My first encounter with Jessica Winter’s solo work was at a day festival in London, shortly after the lifting of Covid measures, which turned out, by the way, to be somewhat plagued by organisational woes. In the rather palpable frustration that accompanied said issues, then, it was even more remarkable that her set stood out for its sharpness and intensity. Previous to that, I’d been familiar with her as one of the voices of Pregoblin, where her distinctive timbre and unique singing style are put to the service of an ingenious love for unusual harmonisations. That same love shines through in her solo output, which I have taken care to get closely acquainted with after that neon-drenched stage appearance at the end of last Summer. It was a prominent feature of her debut EP, Sad Music, which was notable for the depth of its musical textures, and it is even more so in this second EP, More Sad Music, which is set for release at the end of October – timely so, one might say, as the mood it evokes, complex as it is, is not without a subtly spooky note.
In spite of its title, More Sad Music is not simply a second chapter to its predecessor. It does, it is true, share some of its outstanding features, a red thread that connects both records as, in a way, parts of a whole, like a layering of sound levels that commands multiple listens in order to catch all the subtleties, or a blending of the industrial and the electronic sprinkled with just an accent of pop which makes the music both danceable and immersive. But it is also a creature of its own, a six-track ride that starts on a deceptively low-key note (the first few bars of opener ‘I Think You’re Going To Hurt Me (So Bad)‘ could easily be mistaken for a pop ballad which wouldn’t be out of place in the charts, before switching into something deeper and more jarring and way more complex) and then reveals itself to be cohesive, and ambitious, with sharp, provocative lyrics and a good number of earworms lurking right under the surface.
Compared to the previous EP, More Sad Music plays with more energetic material, making abundant concessions to the EDM element that is one of its many souls: find the seeds of it in the irregular bop of the rhythm section, especially its more heartbeat-like manifestations (see ‘Do You Do You,’ which closes the record on a bouncy note and which it would be a crime to not play on a sweaty dancefloor in the late hours of the night,) but also in the little strings of synth notes which disrupt the otherwise steady pace of almost all tracks in this record. A good number of the tracks invite dancing, although they are not dance, per se: it is very easy to fall deep into ‘With You Without You,’ which throws scratchy rock guitars into a sound which would be otherwise reminiscent of the type of late ‘70s or early ‘80s clubs replete with disco balls and flared trousers. It is a record that you can move to, with a certain abandon, even.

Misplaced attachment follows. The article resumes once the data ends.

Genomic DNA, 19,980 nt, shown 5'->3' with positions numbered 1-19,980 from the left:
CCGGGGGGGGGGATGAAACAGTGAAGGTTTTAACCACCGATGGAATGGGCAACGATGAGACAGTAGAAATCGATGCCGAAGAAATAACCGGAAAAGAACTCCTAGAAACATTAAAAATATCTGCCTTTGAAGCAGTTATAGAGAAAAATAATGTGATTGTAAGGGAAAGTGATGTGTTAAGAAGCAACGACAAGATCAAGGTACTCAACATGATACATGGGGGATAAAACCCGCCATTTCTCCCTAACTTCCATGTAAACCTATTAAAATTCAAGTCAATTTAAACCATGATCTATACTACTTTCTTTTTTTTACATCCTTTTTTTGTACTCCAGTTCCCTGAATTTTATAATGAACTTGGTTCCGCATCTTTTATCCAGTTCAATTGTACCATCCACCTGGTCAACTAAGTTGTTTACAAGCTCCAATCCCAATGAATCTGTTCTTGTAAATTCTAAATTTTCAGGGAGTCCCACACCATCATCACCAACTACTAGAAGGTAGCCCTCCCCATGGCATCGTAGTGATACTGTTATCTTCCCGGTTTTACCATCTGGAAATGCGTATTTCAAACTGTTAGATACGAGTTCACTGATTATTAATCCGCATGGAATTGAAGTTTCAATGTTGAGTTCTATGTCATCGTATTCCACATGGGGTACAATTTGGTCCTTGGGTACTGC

Equally, it is a record worth pausing for and listening to closely. Jessica Winter has a pretty unique voice and an equally unique way of using it, and she has grown even more confident in her vocals, which are airy and sharp at the same time, with an unexpected cutting edge that serves her very well in underlining the punchier parts in her lyrics. The lightness of her voice plays an excellent contrast to the thick industrial suggestions which emerge here and there through the record – nowhere more strongly than in ‘Like A Knife,’ which, to me, is one of the stand-out tracks in this EP. Elsewhere, distortion is king, but a subtle distortion that sneaks in almost unnoticed, adding texture to the more reflexive, almost sumptuous tracks: see ‘Avalanche,’ which keeps part of that cavalcade-like element of the faster-paced songs and compounds it with a smooth melodic line, and most notably single ‘Funeral,’ another high point in coupling distinctive tunes, atmospheric distortions, and lyrics that skirt the edge of morbid and deliver a rather powerful punch instead.
Perhaps it’s just the season, but it feels like an excellent record for late October, for the specific quality of the light mid-afternoon, hazy and foreboding like the sound of this EP can also be in places. It grows on you, too: delve into it again and again, and you will keep finding more to it than first met the eye (or rather, the ear). A very strong offering from an artist who has shown herself to be in equal measure bold and inventive, weaving a sound that is hers and hers alone.
More Sad Music is due October 29th via Roya – and is available to Pre-Order now digitally and on CD, here. Jessica Winter also has a headline show booked for November 25th at Venue MOT in London, tickets are on-sale now, book yours here.